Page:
The juice of jewelweed is a traditional remedy for all sorts of skin ailments including poison ivy. An oft-repeated folk saying, "Wherever poison ivy is found, jewelweed grows close by". To use it, you can simply crush the leaves and rub it on the itchy places. Jewelweed has enjoyed a popular place in home remedies for centuries. Its medical qualities have not shown much promise in scientific studies, but that doesn't mean much to those who use it and swear by its effectiveness.
Preparation Methods & Dosage :Raw juice and leaves are used in topical skin treatments to counteract rashes and skin irritation, most notably those caused by poison ivy.
In the Kitchen: The edibility of jewelweed is a subject of debate with many sources considering the plant toxic. However, the young fresh shoots gathered before the plant flowers are edible according to the indomitable Euell Gibbons1, who cooked them "like green beans". Jewelweed is also eaten as a spring green in West Virginia, where it grows wild.2"
Jewel Weed Side Effects:
The juice of the fresh mature leaves is for external use only.
Flowers:Orange yellow, spotted with reddish brown, irregular, 1 in. long or less, horizontal, 2 to 4 pendent by slender footstalks on a long peduncle from leaf axils. Sepals, 3, colored; 1 large, sac-shaped, contracted into a slender incurved spur and 2-toothed at apex; 2 other sepals small. Petals, 3; 2 of them 2-cleft into dissimilar lobes; 5 short stamens, 1 pistil.
Stem: 2 to 5 ft. high, smooth, branched, colored, succulent.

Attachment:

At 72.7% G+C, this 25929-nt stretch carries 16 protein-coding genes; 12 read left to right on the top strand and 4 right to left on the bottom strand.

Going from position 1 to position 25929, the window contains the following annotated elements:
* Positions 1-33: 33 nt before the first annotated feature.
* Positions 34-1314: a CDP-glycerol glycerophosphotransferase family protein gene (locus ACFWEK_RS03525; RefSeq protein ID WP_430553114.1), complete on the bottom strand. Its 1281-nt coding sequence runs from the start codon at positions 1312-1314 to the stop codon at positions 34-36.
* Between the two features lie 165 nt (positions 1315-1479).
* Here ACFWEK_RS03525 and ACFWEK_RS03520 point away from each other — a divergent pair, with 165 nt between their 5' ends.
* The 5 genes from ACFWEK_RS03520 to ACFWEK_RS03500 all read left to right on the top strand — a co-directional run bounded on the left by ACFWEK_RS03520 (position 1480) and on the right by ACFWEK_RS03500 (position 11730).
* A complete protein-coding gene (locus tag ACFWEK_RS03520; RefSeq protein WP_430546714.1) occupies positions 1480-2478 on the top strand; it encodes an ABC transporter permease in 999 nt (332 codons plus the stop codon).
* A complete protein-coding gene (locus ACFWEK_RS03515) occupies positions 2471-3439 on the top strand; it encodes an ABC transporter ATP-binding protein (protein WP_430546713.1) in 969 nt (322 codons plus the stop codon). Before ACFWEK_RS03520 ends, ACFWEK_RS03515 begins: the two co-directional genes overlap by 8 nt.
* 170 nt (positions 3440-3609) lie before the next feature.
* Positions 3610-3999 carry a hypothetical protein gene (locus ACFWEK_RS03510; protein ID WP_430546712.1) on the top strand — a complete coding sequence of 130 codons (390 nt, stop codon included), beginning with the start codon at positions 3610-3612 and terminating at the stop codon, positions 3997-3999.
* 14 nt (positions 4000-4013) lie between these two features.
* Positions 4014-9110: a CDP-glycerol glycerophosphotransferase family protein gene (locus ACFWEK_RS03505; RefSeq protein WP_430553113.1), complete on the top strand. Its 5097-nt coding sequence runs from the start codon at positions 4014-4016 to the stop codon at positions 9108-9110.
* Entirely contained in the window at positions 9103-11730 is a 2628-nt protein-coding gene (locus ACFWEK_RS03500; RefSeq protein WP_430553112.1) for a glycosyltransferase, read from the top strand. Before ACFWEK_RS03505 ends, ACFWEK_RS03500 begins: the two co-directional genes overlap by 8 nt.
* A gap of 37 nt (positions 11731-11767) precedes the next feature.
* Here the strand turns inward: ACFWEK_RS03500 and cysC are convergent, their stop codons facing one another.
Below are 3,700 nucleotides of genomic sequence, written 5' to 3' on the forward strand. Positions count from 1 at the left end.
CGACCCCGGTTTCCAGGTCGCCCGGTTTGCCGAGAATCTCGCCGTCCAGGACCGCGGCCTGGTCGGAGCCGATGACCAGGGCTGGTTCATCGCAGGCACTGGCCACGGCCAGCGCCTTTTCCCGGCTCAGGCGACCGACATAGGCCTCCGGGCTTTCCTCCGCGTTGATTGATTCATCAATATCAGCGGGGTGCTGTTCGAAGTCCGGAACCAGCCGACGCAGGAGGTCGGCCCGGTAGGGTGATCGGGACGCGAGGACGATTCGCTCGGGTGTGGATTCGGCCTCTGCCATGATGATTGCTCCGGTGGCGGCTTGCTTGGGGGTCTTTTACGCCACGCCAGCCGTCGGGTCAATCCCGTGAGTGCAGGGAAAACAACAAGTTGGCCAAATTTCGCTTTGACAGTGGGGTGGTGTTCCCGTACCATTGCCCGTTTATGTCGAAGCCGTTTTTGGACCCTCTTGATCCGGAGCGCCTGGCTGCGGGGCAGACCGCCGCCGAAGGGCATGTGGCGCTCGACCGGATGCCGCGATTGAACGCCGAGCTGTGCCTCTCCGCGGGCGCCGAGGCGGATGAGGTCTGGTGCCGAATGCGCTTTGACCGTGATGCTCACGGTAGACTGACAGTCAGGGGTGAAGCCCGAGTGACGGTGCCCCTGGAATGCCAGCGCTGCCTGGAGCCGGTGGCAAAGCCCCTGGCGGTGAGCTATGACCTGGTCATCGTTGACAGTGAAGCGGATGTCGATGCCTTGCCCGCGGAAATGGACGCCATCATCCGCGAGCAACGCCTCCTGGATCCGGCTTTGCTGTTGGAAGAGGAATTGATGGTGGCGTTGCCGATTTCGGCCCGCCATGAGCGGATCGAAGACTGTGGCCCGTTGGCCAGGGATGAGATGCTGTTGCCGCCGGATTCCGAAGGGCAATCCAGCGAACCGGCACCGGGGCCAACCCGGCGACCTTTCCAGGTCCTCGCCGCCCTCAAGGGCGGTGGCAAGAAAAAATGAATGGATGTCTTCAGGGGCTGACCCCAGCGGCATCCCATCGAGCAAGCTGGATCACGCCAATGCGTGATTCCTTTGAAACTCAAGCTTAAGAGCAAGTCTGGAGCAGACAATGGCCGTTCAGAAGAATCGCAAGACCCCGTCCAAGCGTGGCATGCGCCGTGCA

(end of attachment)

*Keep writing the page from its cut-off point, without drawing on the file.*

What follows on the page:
Fruit: An oblong capsule, its 5 valves opening elastically to expel the seeds.
Leaves: Alternate, thin, pale beneath, ovate coarsely toothed, petioled.
Distribution: Nova Scotia to Oregon, south to Missouri and Florida
These exquisite, bright flowers, hanging at a horizontal, like jewels from a lady's ear, may be responsible for the plant's folk-name; but whoever is abroad early on a dewy morning, or after a shower, and finds notched edges of the drooping leaves hung with scintillating gems, dancing, sparkling in the sunshine, sees still another reason for naming this the Jewel-weed. In a brook, pond, spring, or wayside trough, which can never be far from its haunts, dip a spray of the plant to transform the leaves into glistening silver. They shed water much as the nasturtiums do.
Familiar as we may be with the nervous little seed-pods of the touch-me-not,which children ever love to pop and see the seeds fly, as they do from balsam pods in grandmother's garden, they still startle with the suddenness of their volley. Touch the delicate hair-trigger at the end of a capsule, and the lightning response of the flying seeds makes one jump.
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History and Traditions & Folklore
Under the name of Jewelweed the herbage of Impatiens aurea and of I. biflora are largely employed in domestic practice and by homeopaths and eclectics.
The herbs have an acrid, burning taste and act strongly as emetics, cathartics and diuretics, but are considered dangerous, their use having been termed 'wholly questionable.3
Euell Gibbons. "Stalking the Healthful Herbs", Alan Hood (1966), pg 207
A reader, Janet from West Virginia, was kind enough to share her recipe for this spring green. "Mix the jewelweed with nettleweed then boiled until tender in a small amount of water. Drain, then fry in oil or butter. Add salt and pepper to taste. Jewelweed turns greener when you cook it. Really pretty. Jewelweed taste something like spinach by itself.
** Information on the traditional uses and properties of herbs are provided on this site is for educational use only, and is not intended as medical advice. Every attempt has been made for accuracy, but none is guaranteed. Many traditional uses and properties of herbs have not been validated by the FDA. If you have any serious health concerns, you should always check with your health care practitioner before self-administering herbs. **